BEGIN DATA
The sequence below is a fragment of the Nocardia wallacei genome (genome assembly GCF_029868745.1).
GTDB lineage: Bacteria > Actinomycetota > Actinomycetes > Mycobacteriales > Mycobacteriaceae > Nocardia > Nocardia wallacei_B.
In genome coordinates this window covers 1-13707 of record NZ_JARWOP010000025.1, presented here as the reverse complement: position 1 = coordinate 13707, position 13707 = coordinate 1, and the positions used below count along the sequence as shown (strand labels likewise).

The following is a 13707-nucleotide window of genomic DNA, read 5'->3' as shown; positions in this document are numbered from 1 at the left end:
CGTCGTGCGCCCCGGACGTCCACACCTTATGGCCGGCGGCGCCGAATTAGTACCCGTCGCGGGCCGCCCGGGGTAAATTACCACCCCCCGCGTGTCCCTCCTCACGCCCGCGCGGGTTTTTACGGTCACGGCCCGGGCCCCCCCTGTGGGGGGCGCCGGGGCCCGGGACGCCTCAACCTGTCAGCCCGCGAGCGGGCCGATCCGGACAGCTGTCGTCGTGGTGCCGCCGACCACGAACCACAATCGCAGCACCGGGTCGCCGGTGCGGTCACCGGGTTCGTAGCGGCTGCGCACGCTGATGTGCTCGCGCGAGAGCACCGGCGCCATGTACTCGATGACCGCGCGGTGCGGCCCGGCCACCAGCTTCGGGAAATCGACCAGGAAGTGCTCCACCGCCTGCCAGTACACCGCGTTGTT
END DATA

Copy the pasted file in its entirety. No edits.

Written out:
The sequence below is a fragment of the Nocardia wallacei genome (genome assembly GCF_029868745.1).
GTDB lineage: Bacteria > Actinomycetota > Actinomycetes > Mycobacteriales > Mycobacteriaceae > Nocardia > Nocardia wallacei_B.
In genome coordinates this window covers 1-13707 of record NZ_JARWOP010000025.1, presented here as the reverse complement: position 1 = coordinate 13707, position 13707 = coordinate 1, and the positions used below count along the sequence as shown (strand labels likewise).

The following is a 13707-nucleotide window of genomic DNA, read 5'->3' as shown; positions in this document are numbered from 1 at the left end:
CGTCGTGCGCCCCGGACGTCCACACCTTATGGCCGGCGGCGCCGAATTAGTACCCGTCGCGGGCCGCCCGGGGTAAATTACCACCCCCCGCGTGTCCCTCCTCACGCCCGCGCGGGTTTTTACGGTCACGGCCCGGGCCCCCCCTGTGGGGGGCGCCGGGGCCCGGGACGCCTCAACCTGTCAGCCCGCGAGCGGGCCGATCCGGACAGCTGTCGTCGTGGTGCCGCCGACCACGAACCACAATCGCAGCACCGGGTCGCCGGTGCGGTCACCGGGTTCGTAGCGGCTGCGCACGCTGATGTGCTCGCGCGAGAGCACCGGCGCCATGTACTCGATGACCGCGCGGTGCGGCCCGGCCACCAGCTTCGGGAAATCGACCAGGAAGTGCTCCACCGCCTGCCAGTACACCGCGTTGTT